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An Essay on the Life of the Honorable Major-General Israel Putnam: Addressed ...
No preview available - 2016
action afterwards American arms army arrived artillery aster attack attempt Battalions batteaux battle boats body brave Brigades British British army camp campaign Captain Putnam Colonel Putnam Commander in Chief compofed conduct Connecticut Corps Creek D'Ell defence detached distance enemy enemy's eral expedition fame fide fire fleet force French garrison Governor Governor Tryon guard hand Head Quarters honor horse Indians inhabitants Israel Putnam Kegs killed Lake George land Lieutenant Colonel lise lofs Lord Lord Sterling Major Putnam manded mander in Chief manner Marquis de Montcalm ment miles military militia Morris Town New-York night occasion officer oppofe partizan party prevent prisoners propofed Provincial purpofe rear regiment retreat returned river Rogers Savages sent ships shore shot Sir William Soldiers soon surprize thofe thousand Ticonderoga tion took Tories town troops ture Washington West Point whofe wounded
Page 123 - GALLANTS attend and hear a friend Trill forth harmonious ditty, Strange things I'll tell which late befell In Philadelphia city. Twas early day, as poets say, Just when the sun was rising, A soldier stood on a log of wood, And saw a thing surprising. As in amaze he stood to gaze, The truth can't be denied, sir, 10 He spied a score of kegs or more Come floating down the tide, sir.
Page 22 - Wearied with such fruitless attempts, (which had brought the time to ten o'clock at night) Mr. Putnam tried once more to make his dog enter, but in vain. He proposed to his negro man to go down into the cavern and shoot the wolf: the negro declined the hazardous service.
Page 22 - This wolf at length became s-uch an intolerable nuisance that Mr. Putnam entered into a combination with five of his neighbors to hunt alternately until they could destroy her. Two by rotation were to be constantly in pursuit. It was known that having lost the toes from one foot, by a...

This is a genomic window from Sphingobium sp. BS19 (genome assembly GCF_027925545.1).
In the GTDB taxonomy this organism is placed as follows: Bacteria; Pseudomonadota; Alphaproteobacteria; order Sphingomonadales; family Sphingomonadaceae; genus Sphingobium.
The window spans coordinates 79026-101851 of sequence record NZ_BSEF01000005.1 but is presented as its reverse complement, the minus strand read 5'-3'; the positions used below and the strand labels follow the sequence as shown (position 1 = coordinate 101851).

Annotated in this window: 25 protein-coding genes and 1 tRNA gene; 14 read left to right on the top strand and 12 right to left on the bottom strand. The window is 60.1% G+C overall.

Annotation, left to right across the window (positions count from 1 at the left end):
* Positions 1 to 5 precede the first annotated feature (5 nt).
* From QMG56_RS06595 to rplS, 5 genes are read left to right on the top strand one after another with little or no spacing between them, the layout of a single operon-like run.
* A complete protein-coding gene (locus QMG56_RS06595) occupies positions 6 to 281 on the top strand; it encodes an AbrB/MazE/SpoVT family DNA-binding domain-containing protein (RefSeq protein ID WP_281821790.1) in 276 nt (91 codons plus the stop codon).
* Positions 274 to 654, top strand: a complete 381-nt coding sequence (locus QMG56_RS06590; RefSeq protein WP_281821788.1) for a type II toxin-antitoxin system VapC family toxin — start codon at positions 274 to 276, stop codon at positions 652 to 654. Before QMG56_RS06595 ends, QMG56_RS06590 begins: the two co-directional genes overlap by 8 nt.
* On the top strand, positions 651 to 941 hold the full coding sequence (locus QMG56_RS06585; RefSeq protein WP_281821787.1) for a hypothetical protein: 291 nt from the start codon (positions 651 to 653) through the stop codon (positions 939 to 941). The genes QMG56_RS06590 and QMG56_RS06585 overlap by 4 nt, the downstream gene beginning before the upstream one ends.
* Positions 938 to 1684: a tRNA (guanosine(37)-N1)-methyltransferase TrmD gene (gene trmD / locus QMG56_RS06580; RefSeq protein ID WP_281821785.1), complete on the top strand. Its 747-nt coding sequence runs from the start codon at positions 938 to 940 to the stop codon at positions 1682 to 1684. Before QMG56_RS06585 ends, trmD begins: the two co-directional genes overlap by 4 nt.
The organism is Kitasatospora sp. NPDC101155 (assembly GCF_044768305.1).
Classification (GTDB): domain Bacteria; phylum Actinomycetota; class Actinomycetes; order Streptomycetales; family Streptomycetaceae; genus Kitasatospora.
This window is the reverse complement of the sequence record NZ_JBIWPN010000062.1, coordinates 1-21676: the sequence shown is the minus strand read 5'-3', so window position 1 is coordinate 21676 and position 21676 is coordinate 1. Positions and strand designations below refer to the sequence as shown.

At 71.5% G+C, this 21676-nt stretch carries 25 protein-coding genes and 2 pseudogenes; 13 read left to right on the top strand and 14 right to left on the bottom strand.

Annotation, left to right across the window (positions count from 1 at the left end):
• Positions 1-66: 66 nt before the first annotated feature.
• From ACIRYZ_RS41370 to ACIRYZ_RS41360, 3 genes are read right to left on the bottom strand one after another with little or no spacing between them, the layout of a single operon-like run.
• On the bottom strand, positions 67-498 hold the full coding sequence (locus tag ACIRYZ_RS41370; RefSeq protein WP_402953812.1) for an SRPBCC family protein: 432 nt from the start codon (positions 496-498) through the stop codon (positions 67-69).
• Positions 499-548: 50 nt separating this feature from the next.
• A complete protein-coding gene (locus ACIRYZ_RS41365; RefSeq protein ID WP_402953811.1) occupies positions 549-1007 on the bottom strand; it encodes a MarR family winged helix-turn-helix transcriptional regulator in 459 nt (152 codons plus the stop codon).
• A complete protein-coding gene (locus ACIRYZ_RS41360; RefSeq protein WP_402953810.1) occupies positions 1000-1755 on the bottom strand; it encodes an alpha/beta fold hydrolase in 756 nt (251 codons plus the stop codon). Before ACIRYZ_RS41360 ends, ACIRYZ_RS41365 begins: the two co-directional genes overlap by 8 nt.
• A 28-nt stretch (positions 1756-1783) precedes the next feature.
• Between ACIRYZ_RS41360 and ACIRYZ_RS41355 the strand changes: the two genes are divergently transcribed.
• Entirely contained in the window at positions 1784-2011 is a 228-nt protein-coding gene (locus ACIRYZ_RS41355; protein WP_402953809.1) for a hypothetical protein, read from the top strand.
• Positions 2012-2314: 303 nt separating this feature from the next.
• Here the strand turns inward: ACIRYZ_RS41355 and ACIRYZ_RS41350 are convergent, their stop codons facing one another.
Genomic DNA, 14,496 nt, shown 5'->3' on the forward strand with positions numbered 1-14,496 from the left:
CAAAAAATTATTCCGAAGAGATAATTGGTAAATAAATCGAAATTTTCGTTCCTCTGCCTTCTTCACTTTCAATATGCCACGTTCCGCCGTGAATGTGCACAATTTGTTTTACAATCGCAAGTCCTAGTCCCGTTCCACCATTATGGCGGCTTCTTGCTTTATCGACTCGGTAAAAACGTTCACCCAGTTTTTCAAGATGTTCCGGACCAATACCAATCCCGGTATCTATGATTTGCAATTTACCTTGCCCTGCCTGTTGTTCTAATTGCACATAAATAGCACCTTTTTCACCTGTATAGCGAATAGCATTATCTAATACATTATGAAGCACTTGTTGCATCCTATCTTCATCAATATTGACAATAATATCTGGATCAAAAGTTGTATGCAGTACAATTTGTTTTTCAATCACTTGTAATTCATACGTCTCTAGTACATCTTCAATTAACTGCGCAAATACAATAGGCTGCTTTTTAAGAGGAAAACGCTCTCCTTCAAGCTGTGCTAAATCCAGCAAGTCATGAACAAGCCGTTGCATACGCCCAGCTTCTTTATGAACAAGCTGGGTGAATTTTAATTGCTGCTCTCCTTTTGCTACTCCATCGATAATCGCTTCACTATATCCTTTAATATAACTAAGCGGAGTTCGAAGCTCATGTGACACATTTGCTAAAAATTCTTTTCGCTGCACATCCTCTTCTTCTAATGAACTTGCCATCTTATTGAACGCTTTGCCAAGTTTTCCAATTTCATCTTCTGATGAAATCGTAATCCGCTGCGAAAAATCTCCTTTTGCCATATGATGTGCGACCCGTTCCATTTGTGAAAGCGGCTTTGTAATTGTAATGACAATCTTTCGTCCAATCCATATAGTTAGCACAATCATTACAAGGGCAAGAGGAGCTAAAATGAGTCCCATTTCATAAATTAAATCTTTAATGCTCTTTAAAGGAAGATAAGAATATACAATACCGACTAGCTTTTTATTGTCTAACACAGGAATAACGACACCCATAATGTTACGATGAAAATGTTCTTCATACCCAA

Page 125 - The rebels — more's the pity, "Without a boat are all afloat, "And rang'd before the city. "The motley crew, in vessels new, " With Satan for their guide, sir. "Pack'd up in bags, or wooden kegs, "Come driving down the tide, sir. "Therefore prepare for bloody war, "These kegs must all be routed, "Or surely we despised shall be, "And British courage doubted.
Page 67 - D'Ell and Harman,* seconded by the persevering valour of their followers, prevailed. They drove from the field the enemy, who left about ninety dead behind them. As they were retiring, Putnam was untied by the Indian who had made him prisoner, and whom he afterwards called master.
Page 181 - There the dragoons, who were but a sword's length from him, stopped short ; for the declivity was so abrupt that they ventured not to follow ; and, before they could gain the valley, by going round the brow of the hill in the ordinary road, he was far enough beyond their reach.
Page 23 - The aperture of the den on the east side of a very high ledge of rocks is about two feet square.
Page 69 - To quit the world would scarcely have cost a single pang ; but for the idea of home, but for the remembrance of domestic endearments, of the affectionate partner of his soul, and of their beloved offspring.
Page 66 - Human imagination can hardly figure to itself a more deplorable situation. The balls flew incessantly from either side, many struck the tree, while some passed through the sleeves and skirts of his coat. In this state of jeopardy, unable to move his body, to stir his limbs, or even to incline his head, he remained more than an hour. So equally balanced, and so obstinate was the fight!